With that kind of faith, who needs prayer?

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  • Paul Evans

    At my paper I got a lecture from an editor about how people talking about changing to meet the future were the cancer killing newspapers. He talked about how people (like me) had talked papers into the cardinal sin of giving content away for free and now were compounding that error by pushing for hyper-local efforts, unbundled web sites, and a focus on unique content. He told me the paper needed to start doing things like charging people to see our stuff. But most important was that they needed to stop listening to people like me. Your name, Jeff, came up more than once as a major figure who has led newspapers in the wrong direction.

    The next week he was named director of editorial innovation. Sadly, a true story. Happened just a couple of months ago.

  • http://www.metaprinter.com robert ivan

    @paul evans
    If you were to suggest a news website to me for the purposes of tracking that newspaper’s readership over the next few months, what would be the name of that newspaper?

  • http://jaycurrie.info-syn.com Jay Currie

    Jeff, you understand what the product actually is: journalism. And people will pay for that but they will not pay for left wing, kool-aid drinking, opinion passed off as news, edited to banality, factually challenged, union driven, pap pretending to be journalism.

    You are old enough to remember Irving Stone – hardcore, smart, agendized – but every fact and every quote checked and rechecked. People will pay for that but they will not pay for re-written press releases and election cover which is all about horse racing.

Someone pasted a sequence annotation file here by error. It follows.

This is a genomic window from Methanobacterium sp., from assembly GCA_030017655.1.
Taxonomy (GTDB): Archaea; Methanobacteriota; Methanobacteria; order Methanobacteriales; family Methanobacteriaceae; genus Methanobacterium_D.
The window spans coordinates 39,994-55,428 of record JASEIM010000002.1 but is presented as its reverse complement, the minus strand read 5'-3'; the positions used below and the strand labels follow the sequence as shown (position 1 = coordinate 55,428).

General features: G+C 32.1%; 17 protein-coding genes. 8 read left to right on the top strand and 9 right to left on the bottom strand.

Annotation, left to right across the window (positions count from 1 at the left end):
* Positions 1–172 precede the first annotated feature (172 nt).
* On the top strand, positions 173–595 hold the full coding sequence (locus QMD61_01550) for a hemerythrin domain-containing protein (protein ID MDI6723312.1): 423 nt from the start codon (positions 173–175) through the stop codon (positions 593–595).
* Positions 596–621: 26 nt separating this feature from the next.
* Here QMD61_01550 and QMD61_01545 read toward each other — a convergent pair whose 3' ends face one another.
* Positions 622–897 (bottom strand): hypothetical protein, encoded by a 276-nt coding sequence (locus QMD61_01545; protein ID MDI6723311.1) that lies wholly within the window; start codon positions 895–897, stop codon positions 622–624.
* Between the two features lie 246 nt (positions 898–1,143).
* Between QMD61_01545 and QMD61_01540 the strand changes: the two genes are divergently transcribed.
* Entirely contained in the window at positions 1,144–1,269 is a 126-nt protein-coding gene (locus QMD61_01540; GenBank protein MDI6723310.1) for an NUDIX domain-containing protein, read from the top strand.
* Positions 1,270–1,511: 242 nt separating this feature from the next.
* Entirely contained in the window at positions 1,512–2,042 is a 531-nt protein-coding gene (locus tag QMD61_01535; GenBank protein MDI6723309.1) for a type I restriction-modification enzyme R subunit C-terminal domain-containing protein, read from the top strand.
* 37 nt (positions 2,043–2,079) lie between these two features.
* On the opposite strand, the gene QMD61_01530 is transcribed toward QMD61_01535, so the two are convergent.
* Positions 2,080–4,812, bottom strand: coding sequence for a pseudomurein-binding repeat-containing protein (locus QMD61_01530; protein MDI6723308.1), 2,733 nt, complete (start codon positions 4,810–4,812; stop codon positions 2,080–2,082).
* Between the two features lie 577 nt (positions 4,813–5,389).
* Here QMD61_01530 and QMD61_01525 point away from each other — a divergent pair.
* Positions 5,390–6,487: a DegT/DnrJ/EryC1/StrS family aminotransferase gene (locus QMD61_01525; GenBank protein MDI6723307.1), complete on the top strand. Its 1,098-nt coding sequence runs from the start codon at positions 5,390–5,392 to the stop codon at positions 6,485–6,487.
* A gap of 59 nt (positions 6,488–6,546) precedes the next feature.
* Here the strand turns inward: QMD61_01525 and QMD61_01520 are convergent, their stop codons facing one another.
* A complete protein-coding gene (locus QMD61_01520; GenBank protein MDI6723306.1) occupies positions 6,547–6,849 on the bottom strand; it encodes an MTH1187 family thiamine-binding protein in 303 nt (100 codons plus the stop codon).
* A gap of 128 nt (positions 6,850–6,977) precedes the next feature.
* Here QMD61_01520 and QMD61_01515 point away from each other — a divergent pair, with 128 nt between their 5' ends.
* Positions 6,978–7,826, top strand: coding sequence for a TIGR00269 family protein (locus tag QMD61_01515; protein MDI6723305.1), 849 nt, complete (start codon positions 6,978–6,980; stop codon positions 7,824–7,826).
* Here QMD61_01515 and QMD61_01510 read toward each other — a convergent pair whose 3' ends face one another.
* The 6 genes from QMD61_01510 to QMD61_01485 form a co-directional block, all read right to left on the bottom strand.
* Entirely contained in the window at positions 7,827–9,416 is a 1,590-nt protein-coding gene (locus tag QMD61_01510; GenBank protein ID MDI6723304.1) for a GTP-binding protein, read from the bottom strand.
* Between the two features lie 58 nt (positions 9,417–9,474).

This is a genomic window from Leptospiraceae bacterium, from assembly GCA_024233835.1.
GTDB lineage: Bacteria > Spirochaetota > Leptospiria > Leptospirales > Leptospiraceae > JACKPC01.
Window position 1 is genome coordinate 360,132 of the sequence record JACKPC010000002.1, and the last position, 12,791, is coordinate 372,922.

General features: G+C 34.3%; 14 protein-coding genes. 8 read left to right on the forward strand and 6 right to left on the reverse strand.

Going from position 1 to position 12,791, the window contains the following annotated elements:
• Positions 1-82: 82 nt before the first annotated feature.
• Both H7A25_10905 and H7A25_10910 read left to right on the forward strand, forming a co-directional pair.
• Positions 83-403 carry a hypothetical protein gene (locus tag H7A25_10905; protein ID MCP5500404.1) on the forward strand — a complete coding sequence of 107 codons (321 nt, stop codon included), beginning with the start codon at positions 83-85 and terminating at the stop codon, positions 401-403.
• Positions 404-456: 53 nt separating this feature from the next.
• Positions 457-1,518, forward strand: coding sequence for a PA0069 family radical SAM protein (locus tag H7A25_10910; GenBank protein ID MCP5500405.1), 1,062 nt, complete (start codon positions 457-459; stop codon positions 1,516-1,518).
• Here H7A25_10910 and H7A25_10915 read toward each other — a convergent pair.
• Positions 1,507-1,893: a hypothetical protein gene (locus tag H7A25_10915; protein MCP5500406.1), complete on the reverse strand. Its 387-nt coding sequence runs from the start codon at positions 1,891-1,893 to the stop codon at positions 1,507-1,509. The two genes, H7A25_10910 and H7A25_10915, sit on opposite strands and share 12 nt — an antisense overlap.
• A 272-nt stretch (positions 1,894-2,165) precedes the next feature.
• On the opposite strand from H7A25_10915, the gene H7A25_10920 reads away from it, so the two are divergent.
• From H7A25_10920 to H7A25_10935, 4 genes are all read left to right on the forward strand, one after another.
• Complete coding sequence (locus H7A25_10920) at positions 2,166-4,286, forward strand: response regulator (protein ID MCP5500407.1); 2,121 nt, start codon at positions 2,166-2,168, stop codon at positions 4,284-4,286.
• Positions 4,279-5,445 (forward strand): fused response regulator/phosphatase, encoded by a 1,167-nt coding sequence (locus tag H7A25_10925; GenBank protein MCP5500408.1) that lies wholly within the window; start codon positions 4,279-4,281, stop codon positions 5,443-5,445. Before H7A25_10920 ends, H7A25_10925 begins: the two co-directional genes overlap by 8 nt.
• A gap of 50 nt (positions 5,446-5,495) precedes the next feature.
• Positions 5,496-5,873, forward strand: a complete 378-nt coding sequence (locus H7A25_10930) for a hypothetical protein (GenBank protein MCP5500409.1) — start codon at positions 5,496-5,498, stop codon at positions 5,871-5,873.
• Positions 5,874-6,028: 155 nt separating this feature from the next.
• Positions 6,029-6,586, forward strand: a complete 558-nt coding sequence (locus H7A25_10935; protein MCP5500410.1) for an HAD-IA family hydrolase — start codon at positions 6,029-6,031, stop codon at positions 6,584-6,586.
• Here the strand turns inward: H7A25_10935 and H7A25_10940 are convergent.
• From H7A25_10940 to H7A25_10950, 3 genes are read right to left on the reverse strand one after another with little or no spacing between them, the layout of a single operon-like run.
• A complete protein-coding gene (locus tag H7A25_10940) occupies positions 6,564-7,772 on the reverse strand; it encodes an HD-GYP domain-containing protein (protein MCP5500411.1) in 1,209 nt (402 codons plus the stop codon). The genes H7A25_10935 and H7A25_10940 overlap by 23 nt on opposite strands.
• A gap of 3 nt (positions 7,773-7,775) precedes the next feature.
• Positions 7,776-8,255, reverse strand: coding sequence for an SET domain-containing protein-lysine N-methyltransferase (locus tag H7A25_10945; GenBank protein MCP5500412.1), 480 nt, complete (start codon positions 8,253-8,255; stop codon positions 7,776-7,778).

Newspapers and much of television has no future – journalism does. But it will not be conducted by J-school grads nor will it be done by the lazy buggers who currently write for newspapers.

    At the local level it will be done by people who care about their communities; at the state and national level it will be done by people who are motivated and can see ways of making a living doing what they love.

    • Marco

      I’m not sure people will pay for good journalism. Think about where growth has been in covering current events in the last 10 years?

      Talk radio (very biased), Fox News (moderately biased), Blogs (very to moderately biased) … they have all seen their ad revenue increase, while left learning ‘papers’ and other news outlets (prime time TV news) have seen their ad revenues decline.

      I think what you’re seeing is that covering current events (sometimes called News), is going back to what it used to be (when there were only papers), namely partisan coverage on both sides, and very little in the middle … and certainly no one is paying for that … although apparently they’ll agree to be advertised to.

      Personally, I enjoy reading the Economist, paying for a subscription (I’m told they are increasing their readership) … and while I like the quality of their journalism, they are most certainly not without their biases … albeit clearly stated.

  • Paul Evans

    robert ivan
    I can’t suggest a web site, at least in part because the web site at my newspaper is part of a separate company. An additional layer of irony in this instance is that the editorial innovation director has no direct ability to do anything online. Everything he would conceive online must be done in negotiation with a web unit that aggregates several newspapers owned by the over-arching corporation. The web units and the papers have a highly antagonistic relationship.

    A subsidiary issue is, of course, that identification of the paper or the web unit would likely result in my termination. I would like to play a role in what they are doing, but leadership has made it abundantly clear they don’t want staff input and that discussion of our issues, even in general terms, outside the company is grounds for firing.

    However, as of the last ABCs, my masthead was one of the top 20 US newspapers in terms of circulation.

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  • David H.

    I’ll take an endowment. Where are they handing them out?

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  • http://www.paulseaman.eu Paul Seaman

    Clay Shirky is right to say we need journalism more than we need newspapers. He is, however, entirely wrong to be so pessimistic about the future of newspapers. In fact, Shirky misses the point completely about what newspapers were about in the first place. I answer his essay on my PR blog here:

    http://paulseaman.eu/2009/03/the-death-of-journalism-not-likely/